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When "Value Stocks" Are Simply Vile

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When controversies crop up and stocks get taken to the woodshed, many investors immediately start asking if these beleaguered stocks have become great values. When such investors neglect to look up -- and ponder -- the record, they're riding for a fall.

Some companies in these situations are so fundamentally messed up, they're pretty much guaranteed value traps barring some miracle. Price isn't everything. Actually analyzing a company and how its management has historically behaved is one way investors can save themselves from some terrible and ultimately avoidable mistakes.

History repeats
For years, it's been clear that Chesapeake Energy's (NYSE: CHK  ) management and board have been, in a word, seriously bad news for shareholders. The fact that $12 million in shareholder money was utilized to buy CEO Aubrey McClendon's antique map collection to bail him out of financial distress in 2009 should have been a lesson no investor could possibly forget in ensuing years.

Even then, McClendon's behavior indicated a selfish CEO and a reprehensible board of directors that's looking out for their buddy the head honcho and not for shareholders. Today, more and more data is surfacing about the mind-bogglingly vast extent of Chesapeake's toxic problems.

My colleague Matt Koppenheffer said on May 2 that Aubrey McClendon needs to be ousted, after it came to light that McClendon was running a hedge fund and had taken loans against stakes he owned in company wells. That should have been enough to signal danger and turn off potential investors. And since then, even more heinous news has surfaced.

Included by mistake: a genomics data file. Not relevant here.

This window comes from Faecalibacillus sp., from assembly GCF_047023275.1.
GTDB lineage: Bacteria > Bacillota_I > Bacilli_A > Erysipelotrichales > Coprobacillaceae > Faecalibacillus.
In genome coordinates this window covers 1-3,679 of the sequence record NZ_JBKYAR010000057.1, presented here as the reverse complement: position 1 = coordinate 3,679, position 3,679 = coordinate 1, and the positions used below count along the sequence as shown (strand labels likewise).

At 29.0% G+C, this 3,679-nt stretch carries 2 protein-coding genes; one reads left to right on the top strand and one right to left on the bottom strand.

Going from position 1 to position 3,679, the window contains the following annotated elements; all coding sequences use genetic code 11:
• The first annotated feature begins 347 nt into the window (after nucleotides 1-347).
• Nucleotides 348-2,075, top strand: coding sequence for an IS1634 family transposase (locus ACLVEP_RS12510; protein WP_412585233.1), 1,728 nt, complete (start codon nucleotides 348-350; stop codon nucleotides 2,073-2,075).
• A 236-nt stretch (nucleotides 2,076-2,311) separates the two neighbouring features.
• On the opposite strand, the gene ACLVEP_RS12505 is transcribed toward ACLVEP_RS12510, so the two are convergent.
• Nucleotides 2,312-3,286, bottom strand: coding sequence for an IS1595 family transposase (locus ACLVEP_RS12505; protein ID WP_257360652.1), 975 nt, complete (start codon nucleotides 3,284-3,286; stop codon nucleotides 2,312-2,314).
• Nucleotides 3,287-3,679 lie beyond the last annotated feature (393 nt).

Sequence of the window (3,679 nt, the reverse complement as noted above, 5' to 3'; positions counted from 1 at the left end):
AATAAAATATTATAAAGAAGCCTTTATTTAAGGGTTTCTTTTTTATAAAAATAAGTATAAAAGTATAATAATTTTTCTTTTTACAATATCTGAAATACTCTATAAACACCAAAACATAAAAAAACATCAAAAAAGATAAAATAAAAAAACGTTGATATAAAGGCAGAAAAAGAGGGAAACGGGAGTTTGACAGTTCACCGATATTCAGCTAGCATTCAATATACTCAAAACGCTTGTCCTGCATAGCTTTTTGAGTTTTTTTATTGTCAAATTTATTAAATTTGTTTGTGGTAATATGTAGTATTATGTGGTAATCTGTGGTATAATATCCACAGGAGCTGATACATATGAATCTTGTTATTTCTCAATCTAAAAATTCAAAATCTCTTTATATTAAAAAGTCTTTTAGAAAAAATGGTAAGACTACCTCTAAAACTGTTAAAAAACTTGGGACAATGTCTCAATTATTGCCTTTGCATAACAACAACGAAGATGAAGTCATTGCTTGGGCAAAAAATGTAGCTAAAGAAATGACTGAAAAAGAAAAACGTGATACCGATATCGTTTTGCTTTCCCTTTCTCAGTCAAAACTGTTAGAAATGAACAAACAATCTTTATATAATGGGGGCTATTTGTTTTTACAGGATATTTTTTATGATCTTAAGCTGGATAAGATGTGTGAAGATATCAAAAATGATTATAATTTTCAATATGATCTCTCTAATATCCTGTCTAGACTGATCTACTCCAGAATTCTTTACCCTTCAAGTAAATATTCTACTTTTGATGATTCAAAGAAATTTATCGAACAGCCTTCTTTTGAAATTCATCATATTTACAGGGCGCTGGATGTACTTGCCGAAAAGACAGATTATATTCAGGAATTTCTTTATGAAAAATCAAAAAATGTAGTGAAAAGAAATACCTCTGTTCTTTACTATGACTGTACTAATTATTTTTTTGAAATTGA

The SEC has started an informal probe into Chesapeake. Credit ratings agencies have downgraded their outlooks on the company. Even more recently, it's come to light that Chesapeake has troubling off-balance-sheet liabilities.

Still, sift through a financial newsfeed on Chesapeake over the course of the last couple of weeks and you will find some stock commentators bringing up the idea that Chesapeake has become a "value." One analyst even upgraded the stock...right before the SEC probe came to light.

This stock is not a value. It's simply vile.

Looking up the record
There's no shortage of companies with truly problematic issues that investors might interpret as "bargains" right now -- and should simply avoid if they're acknowledging the public record at all. Green Mountain Coffee Roasters (Nasdaq: GMCR  ) has faced plentiful scrutiny from people like David Einhorn and Sam E. Antar about its accounting and the possibility it's been inflating its revenue numbers. The SEC's been looking into Green Mountain, too.

To make matters worse, Green Mountain's board recently jettisoned founder and chairman Robert Stiller for violating the company's own trading policies; a margin call triggered a sale during the restricted earnings period. Stiller's stake in the company was slashed by roughly half to 5.4%.

Apparently Stiller had used his shares as collateral for personal loans that were not of any particularly urgent personal nature, but rather to finance things like a 164-foot yacht and expensive real estate.

According to The Wall Street Journal, Stiller proclaimed that "lavish is all relative." I'm pretty sure long-term shareholders feel great about about such discussions of relativity, given the stock's "lavish" haircut over the last year as red flags have continued to crop up; the stock's fallen by about 66% over the last 12 months.

What about Groupon (Nasdaq: GRPN  ) ? Before it had even gone public, red flags had already cropped up about its aggressive accounting methods. Were investors really surprised when it had to restate earnings right out of the gate? They shouldn't have been, and they shouldn't view it as a "daily deal" now.

There are better bargains emerging
Hopefully, few investors are looking into highly troubled companies like these as potential bargain stocks. I believe they'll get burned.

The truth is, the market's recent bearishness has been putting many strong stocks on sale, not because these companies have major fundamental problems with management, but simply because of macroeconomic fears. Those are the kinds of stocks long-term investors should be keeping their eyes on right now.